By virtually every important metric, Alphabet began 2016 with a bang. Outstanding top-line results of $20.26 billion were 17% higher than the year-ago Q1; earnings-per-share (EPS) climbed 16% to $7.50 on a non-GAAP basis, excluding one-time items; and Alphabet's other revenue line item -- consisting of Google Play, Fiber, and the like -- climbed 24% to $2.1 billion.
The result of Alphabet's stellar kick-off to 2016? Alphabet's stock price is down a whopping 9% to $691.02 as of April 28, a week after earnings were announced. Missing analyst expectations and ongoing losses from its other bets unit -- home of Alphabet's "moonshots" -- were the culprits.
Despite its spiraling stock price, Alphabet fans shouldn't be overly concerned. After all, its results were sound, regardless of analysts' expectations, right? Well, maybe -- unless a new report from eMarketer that suggests ad revenues in Alphabet's Google are going to take a beating in 2016 prove correct. On top of the current unease, declining ad sales this year would add insult to Alphabet's injury.
First, the bad news
Worldwide net ad revenues have been slowly declining the past few years, according to eMarketer. In 2014, Google enjoyed a 19.1% jump in global advertising revenue. That figure declined to 15% last year, and, according to eMarketer estimates, net ad sales growth will drop to just 9% in 2016. And the downward trend won't stop there.
By 2018, eMarketer predicts Google will grow ad sales just 7.3%. It should be noted that even at a meager 7%-plus improvement, Google is still estimated to rake in $66.71 billion in net ad revenue in 2018, easily outdistancing its primary competitor, Facebook (NASDAQ:FB), along with every other digital advertiser on the planet. Single-digit ad growth still leaves Alphabet with 30.9% of the world's digital net ad revenue this year, followed by Facebook in a distant second with 12%, according to eMarketer.
Following a blowout quarter that sent Facebook stock to new all-time highs, thanks in part to its 57% jump in ad revenue to $5.2 billion, the "distant second" position it now occupies may not be "distant" for as long as some may have thought.
A more pressing concern for shareholders than Facebook's closing the digital ad leadership gap is the response from investors following Alphabet's "disappointing" earnings. When a 17% revenue increase and 16% year-over-year non-GAAP EPS improvement spark a nearly double-digit share price decline, how will investors and pundits react should Alphabet end 2016 as eMarketer predicts? Time will tell, but the odds that single-digit ad growth passes without notice or concern are pretty slim.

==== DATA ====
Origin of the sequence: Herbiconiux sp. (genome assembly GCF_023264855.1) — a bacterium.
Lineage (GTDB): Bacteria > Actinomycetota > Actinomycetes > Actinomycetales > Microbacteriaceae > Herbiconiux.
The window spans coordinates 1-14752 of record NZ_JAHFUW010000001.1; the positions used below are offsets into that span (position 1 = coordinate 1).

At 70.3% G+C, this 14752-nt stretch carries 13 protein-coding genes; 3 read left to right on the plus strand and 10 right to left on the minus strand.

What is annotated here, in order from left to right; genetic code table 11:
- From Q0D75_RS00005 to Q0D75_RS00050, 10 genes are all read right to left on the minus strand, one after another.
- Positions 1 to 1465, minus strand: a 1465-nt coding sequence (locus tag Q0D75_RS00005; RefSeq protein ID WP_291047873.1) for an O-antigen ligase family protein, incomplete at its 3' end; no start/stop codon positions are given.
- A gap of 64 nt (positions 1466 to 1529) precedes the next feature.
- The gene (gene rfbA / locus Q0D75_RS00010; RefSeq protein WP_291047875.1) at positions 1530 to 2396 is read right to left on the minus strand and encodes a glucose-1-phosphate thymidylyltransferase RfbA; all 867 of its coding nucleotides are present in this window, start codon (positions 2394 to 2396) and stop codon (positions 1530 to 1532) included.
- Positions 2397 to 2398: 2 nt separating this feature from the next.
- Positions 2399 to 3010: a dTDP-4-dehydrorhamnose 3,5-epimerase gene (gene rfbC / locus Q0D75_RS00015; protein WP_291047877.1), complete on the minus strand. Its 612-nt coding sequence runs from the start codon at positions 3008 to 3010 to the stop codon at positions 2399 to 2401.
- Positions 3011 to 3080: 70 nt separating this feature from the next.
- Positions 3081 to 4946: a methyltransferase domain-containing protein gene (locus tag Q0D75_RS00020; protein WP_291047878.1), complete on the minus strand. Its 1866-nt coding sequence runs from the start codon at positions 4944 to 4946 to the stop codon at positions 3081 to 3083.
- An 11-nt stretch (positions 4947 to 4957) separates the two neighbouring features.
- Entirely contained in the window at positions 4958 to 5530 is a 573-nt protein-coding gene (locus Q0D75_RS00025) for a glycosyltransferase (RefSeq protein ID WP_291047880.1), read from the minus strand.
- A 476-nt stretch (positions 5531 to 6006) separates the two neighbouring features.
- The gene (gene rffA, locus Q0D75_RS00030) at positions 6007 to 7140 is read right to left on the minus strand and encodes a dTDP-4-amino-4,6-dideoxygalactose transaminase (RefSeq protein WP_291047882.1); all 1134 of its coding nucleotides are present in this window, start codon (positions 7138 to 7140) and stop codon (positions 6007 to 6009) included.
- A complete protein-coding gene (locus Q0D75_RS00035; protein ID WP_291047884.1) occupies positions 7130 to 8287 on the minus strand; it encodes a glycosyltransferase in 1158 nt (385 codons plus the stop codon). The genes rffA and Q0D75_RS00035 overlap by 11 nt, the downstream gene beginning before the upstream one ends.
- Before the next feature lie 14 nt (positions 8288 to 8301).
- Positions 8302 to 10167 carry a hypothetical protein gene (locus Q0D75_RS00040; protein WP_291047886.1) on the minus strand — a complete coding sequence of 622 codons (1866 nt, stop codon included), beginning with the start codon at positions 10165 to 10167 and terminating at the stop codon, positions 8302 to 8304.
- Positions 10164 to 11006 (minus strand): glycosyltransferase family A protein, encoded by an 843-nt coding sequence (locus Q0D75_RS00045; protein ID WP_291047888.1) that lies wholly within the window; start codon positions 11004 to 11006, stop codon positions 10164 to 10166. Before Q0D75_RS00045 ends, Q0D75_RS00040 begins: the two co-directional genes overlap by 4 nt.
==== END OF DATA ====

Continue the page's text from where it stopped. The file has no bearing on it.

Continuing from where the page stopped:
What it means
Alphabet's sheer size ensured that the pace of growth from its core business would slow eventually, even as the digital advertising market continues to skyrocket. And Alphabet, with its nearly 31% of the world's digital ad market, is still getting more than its fair share. According to eMarketer, digital advertising spend will surpass TV as the No. 1 choice of the world's marketers in 2017. The global ad market is expected to reel in $579 billion this year.
An arrow in Alphabet's quiver that suggests eMarketer's estimates could be overly pessimistic is the ongoing monetization of YouTube. The video service is estimated to add a net $5.18 billion to Alphabet's revenue coffers this year, up from an estimated $4.28 billion in 2015. Alphabet doesn't share YouTube revenue specifics, so investors are left with estimates and eMarketer shows increasing numbers.
The year-over-year 21% forecast revenue growth of YouTube to over $5 billion is nothing to sneeze at, and it may prove too conservative. Alphabet said its YouTube "partner revenue" is up 50% year over year for the third straight year. Alphabet's TrueView ads -- which make it easier for consumers to purchase advertised products -- are also a YouTube hit with marketers.
No, long-term Alphabet investors, the sky isn't falling. But be prepared: In the near term at least, should declining ad growth projections come to pass, there will be more hiccups in Alphabet's future.